A cottonwood tree gracing the entrance of the Carson City Library is such a landmark it appears on library stationary.
In fact, the library was built around three cottonwood trees, two of which were removed when the library annex was built.
Now, the last of the trees has become a public hazard and will be cut down during the Nevada Day weekend. The three-day weekend is needed to avoid working around library staff and patrons. It will cost $2,500 to cut the tree down and replace the lawn.
Parks Superintendent Scott Fahrenbruch said the decision to cut down the tree came after a library patron was hit by a limb. The roots have also wrecked havoc over the years on the library sewer system.
"We don't want to cut down the tree anymore than anyone else," Fahrenbruch said. "From an aesthetic standpoint we'd like to keep it there. If we leave it intact, there's the potential for someone getting hurt and it's not worth taking that chance."
Cottonwood trees are notoriously bad trees for public areas, he said. The parks and recreation department has removed about 70 cottonwoods from Mills Parks in the last six years because of the potential hazards of falling limbs and raised roots.
City Arborist Molly Sinnott estimates the tree to be between 50 and 75 years old. She said the tree is in a state of decay and has become a danger.
"A tree is never a hazard until there's a target," she said. "I don't like to see the tree go either, but they're trying to get the tree down before it could very possibly kill someone."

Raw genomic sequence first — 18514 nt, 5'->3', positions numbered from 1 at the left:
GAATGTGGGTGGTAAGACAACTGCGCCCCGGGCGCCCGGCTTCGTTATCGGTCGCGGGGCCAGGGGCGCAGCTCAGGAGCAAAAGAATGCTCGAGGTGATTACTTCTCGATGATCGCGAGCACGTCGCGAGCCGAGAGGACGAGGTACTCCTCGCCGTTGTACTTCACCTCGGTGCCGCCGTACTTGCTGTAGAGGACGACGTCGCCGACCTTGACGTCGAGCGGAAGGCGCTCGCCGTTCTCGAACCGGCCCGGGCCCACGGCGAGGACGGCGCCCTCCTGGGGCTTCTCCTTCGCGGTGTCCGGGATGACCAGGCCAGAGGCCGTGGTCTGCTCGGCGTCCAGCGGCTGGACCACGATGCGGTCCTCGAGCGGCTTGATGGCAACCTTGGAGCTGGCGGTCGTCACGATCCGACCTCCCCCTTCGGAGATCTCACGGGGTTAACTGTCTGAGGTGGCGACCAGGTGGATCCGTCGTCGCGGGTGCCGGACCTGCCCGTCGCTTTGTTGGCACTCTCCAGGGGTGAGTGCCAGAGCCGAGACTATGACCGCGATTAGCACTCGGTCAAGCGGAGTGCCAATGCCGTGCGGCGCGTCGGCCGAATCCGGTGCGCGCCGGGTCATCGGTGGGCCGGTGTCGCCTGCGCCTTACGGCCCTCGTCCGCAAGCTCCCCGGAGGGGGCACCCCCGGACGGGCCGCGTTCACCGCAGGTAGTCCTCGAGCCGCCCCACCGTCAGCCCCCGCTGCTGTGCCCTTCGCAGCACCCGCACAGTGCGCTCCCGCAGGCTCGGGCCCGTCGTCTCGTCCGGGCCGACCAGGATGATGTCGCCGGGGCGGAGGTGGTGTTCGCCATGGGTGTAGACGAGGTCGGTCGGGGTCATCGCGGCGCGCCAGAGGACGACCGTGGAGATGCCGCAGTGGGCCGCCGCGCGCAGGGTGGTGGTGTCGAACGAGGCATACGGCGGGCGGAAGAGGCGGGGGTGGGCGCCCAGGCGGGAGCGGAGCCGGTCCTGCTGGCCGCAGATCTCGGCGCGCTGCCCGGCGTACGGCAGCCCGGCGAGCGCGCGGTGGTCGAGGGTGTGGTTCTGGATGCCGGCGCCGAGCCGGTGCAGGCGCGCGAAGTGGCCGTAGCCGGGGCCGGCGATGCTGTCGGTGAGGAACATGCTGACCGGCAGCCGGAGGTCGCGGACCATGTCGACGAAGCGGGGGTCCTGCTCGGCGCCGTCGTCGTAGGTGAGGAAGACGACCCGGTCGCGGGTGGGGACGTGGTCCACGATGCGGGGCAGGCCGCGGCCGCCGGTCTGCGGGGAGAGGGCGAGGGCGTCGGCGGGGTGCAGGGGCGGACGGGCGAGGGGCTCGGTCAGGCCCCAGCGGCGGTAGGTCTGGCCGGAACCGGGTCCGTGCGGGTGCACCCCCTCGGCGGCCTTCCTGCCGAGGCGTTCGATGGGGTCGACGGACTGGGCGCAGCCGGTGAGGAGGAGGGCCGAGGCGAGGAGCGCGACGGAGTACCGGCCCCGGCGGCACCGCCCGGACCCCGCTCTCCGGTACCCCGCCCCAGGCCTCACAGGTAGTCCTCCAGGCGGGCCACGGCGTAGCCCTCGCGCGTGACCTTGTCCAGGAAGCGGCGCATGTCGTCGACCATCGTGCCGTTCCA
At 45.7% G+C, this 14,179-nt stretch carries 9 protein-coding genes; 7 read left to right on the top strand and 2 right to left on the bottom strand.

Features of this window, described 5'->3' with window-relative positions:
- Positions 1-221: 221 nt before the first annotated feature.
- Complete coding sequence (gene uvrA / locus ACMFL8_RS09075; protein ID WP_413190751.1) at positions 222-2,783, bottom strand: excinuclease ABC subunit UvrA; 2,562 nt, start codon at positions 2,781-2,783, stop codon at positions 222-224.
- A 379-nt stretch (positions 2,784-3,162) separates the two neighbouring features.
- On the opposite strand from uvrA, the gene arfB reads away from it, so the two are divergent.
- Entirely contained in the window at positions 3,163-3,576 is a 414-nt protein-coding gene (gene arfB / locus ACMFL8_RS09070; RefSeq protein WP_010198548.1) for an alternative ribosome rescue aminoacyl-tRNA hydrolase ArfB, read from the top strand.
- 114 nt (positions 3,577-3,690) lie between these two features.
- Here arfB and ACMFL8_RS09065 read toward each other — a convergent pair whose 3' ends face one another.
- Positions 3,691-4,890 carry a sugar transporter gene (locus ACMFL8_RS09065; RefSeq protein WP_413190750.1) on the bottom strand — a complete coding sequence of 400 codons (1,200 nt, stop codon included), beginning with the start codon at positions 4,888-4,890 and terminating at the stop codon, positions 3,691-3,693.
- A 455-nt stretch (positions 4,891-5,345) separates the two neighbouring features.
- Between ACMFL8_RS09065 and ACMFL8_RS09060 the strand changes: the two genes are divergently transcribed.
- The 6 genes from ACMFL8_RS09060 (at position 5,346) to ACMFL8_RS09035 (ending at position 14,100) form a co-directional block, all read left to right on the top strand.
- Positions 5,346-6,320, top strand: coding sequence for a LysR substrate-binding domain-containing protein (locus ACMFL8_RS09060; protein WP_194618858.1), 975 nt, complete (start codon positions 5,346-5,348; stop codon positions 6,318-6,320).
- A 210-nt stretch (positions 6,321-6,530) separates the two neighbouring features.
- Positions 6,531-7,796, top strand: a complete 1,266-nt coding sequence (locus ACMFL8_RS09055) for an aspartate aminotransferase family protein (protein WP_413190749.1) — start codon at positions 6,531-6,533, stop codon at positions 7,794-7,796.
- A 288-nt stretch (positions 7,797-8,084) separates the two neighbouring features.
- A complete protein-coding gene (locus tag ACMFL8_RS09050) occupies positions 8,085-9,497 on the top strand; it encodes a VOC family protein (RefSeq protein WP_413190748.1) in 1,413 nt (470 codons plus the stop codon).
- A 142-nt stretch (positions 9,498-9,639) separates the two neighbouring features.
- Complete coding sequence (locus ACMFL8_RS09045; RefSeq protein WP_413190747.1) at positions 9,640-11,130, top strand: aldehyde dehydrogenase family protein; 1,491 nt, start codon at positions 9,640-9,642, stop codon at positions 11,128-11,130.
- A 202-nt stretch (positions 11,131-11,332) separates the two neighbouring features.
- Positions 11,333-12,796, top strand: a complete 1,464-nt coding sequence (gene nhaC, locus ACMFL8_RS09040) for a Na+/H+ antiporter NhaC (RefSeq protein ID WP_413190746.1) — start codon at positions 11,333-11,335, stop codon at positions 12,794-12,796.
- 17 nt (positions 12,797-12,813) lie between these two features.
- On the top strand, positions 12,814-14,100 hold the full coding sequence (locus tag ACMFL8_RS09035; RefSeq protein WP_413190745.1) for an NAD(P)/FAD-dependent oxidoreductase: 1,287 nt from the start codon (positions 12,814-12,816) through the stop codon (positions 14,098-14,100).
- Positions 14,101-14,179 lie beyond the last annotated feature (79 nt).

Targets abound at the library from cars to pedestrians and the building itself, Sinnott said. Branches are hanging on the roof and without the roof, Sinnott said the branches would more than likely come down. She said many parts of the tree are hollow and the roots that come above ground are rotten. Sinnott said the tree is confined on three sides from gaining nutrition and that's part of the reason the roots, which pose a tripping hazard, have come above ground.
What Sinnott and Fahrenbruch refer to as a hazard, other people view as beautiful.
"Obviously we're very attached to it," Library Director Sally Edwards said. "Aesthetically, I'm sad to see it go because it does draw the two parts of the library together. Nobody who lives here wants to see any tree cut down because it takes so long to grow a tree. But if it's a safety hazard we have to look at that first."
Edwards said eventually the library plans to expand into the area occupied by the tree, so it would have been cut down in the future anyway.
Most library attendees responded that they would prefer to see the tree stay.
"I just hate to see any of the old trees get cut down," Cheryl McNulty of Minden said. "There aren't enough of them left."
"If it's a danger than obviously it has to be done," said one patron who refused to give her name. "Otherwise I'd hate it and I'd like to see it stay."